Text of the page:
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A.G. Schneiderman Releases New Report On Mutual Fund Fees, Announces Agreement By 13 Major Firms To Make New And Enhanced Disclosures To Retail Investors Following Industry-Wide Investigation

Disclosures Will Affect 400 Actively Managed Mutual Funds; U.S. Mutual Funds Currently Manage Over $16 Trillion In Net Assets Nationwide

AG Releases Report Finding Mutual Fund Firms Gave Unequal Access To Important Information About Actively Managed Funds; Firms Commended For Agreeing to Publish the Information For All Investors

AG Schneiderman: Firms Must Ensure That All Investors Have The Same Access To Information About Their Investment Options

Attorney General Eric T. Schneiderman announced that after an industry-wide investigation into mutual fund disclosures and fees, 13 major mutual fund firms—including those run by some of the largest players in the mutual fund industry—have agreed to voluntarily publish important information about their mutual funds to all retail investors. Under the agreements announced recently, the firms will disclose new information that can help retail investors determine whether a higher-cost, actively managed mutual fund fits their investment goals better than another, lower-cost alternative.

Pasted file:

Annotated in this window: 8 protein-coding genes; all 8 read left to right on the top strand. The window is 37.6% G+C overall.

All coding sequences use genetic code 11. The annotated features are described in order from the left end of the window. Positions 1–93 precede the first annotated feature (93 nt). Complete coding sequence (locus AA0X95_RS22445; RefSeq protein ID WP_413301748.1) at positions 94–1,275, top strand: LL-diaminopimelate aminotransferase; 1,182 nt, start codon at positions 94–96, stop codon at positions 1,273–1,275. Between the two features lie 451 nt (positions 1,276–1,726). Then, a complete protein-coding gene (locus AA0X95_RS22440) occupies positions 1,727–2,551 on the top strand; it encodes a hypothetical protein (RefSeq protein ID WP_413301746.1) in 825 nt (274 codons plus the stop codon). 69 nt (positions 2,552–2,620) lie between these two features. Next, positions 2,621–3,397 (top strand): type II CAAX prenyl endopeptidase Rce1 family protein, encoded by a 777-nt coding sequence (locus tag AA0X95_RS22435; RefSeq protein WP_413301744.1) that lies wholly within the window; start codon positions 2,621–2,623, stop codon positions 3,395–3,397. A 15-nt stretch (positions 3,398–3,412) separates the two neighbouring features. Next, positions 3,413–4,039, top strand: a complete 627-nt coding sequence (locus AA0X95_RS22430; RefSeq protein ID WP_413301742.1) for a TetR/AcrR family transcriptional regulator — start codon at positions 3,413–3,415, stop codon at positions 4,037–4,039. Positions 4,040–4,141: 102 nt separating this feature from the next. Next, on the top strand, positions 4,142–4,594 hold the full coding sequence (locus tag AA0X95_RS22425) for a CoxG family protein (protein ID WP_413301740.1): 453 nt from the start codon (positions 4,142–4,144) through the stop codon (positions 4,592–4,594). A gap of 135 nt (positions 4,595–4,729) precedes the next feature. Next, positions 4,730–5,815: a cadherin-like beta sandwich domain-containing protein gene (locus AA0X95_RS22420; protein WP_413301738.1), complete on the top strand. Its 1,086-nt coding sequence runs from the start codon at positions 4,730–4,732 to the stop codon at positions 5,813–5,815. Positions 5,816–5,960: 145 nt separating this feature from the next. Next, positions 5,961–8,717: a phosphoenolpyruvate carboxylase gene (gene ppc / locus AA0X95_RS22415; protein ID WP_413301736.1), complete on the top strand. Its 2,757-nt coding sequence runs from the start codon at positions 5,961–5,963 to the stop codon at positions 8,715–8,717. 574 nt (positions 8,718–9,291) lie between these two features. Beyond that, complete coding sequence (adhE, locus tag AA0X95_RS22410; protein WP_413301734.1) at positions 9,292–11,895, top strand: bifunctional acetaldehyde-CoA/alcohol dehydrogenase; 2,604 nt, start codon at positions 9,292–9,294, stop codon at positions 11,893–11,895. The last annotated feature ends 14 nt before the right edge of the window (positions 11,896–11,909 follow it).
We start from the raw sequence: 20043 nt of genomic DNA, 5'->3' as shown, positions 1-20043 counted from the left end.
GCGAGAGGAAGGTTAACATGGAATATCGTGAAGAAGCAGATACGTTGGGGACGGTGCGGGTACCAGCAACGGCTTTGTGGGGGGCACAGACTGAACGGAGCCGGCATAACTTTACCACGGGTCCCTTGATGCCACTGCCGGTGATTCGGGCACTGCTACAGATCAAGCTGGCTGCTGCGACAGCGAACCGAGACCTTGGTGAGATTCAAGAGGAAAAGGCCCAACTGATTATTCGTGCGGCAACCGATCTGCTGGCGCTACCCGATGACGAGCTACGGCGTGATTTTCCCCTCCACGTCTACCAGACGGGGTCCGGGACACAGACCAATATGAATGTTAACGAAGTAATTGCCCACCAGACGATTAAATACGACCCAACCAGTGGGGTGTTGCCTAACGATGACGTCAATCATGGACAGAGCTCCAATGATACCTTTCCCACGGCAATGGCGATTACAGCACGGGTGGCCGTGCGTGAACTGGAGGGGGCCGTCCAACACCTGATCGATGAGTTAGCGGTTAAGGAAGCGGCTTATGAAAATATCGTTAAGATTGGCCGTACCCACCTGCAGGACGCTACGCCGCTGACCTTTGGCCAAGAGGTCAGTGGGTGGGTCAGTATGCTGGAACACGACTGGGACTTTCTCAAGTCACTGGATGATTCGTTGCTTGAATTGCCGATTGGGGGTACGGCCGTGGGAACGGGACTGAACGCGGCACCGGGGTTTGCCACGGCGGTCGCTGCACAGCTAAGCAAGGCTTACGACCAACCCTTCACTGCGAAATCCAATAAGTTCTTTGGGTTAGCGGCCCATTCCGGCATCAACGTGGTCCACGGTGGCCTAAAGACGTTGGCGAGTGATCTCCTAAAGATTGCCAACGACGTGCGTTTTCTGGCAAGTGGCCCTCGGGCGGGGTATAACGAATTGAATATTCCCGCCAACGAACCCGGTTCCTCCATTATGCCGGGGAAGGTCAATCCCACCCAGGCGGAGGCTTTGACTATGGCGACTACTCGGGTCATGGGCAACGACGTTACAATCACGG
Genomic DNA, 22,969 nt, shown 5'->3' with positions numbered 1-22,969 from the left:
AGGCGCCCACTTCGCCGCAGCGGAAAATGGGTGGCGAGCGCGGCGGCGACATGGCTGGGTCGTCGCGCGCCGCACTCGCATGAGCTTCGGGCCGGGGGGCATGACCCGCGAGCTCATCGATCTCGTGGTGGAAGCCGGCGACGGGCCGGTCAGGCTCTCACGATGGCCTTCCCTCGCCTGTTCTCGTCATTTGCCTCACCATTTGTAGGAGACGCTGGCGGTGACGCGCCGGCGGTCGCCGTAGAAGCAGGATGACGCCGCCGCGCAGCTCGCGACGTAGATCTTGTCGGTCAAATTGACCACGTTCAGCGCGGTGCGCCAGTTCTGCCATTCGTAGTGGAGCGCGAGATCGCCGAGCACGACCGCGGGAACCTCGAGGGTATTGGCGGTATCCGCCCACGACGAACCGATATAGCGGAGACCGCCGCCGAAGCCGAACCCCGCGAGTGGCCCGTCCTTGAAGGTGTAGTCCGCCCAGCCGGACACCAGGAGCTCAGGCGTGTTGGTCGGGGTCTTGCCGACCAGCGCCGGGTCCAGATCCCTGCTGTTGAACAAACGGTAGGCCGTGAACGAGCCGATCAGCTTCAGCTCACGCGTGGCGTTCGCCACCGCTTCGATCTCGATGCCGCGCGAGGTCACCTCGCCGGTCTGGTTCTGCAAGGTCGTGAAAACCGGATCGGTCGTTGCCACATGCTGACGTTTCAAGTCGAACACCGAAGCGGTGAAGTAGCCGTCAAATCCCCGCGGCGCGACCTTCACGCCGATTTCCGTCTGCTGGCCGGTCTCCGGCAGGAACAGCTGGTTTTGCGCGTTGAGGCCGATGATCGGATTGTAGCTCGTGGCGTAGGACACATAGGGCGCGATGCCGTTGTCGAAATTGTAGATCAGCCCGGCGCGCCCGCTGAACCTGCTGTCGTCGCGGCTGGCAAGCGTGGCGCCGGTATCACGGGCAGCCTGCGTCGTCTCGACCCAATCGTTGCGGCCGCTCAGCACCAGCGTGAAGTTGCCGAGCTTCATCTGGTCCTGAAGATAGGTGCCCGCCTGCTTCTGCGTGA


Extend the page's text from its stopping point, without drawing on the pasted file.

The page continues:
The newly disclosed information, known as Active Share, measures the percentage of stock holdings in a fund’s portfolio that differs from that fund’s benchmark index—key information investors can use to determine whether a higher-fee, actively managed fund has the potential to beat the benchmark returns of a lower-cost, passively managed fund. The AG’s investigation found that while these major mutual fund firms regularly disclosed this information to well-heeled institutional and professional investors, retail investors were often excluded.

“These new disclosures will give Main Street investors access to critical information before making investment decisions for themselves and their families,” said Attorney General Schneiderman. “By working with us to help level the playing field for all investors, these firms are taking an important step forward. I encourage all mutual fund firms to follow suit.”

A report issued today by Attorney General Eric Schneiderman’s Investor Protection Bureau, “Mutual Fund Fees and Active Share,” details the findings of an investigation into fees charged by actively managed mutual funds, their disclosures to investors, and their portfolio composition relative to their fees.

The Attorney General’s investigation considered fees and disclosures for over 2,000 actively managed mutual funds – mutual funds are a popular way for investors to diversify their savings, and today, nearly half of American households invest in mutual funds, either directly through individual and retirement accounts or indirectly through other investment vehicles.

The key findings detailed in the report are:

  • Actively managed funds are typically much more expensive investment options than index funds. On average, fees on an investment in an actively managed fund cost an investor almost 4.5x more per year than fees on an investment in a passive fund.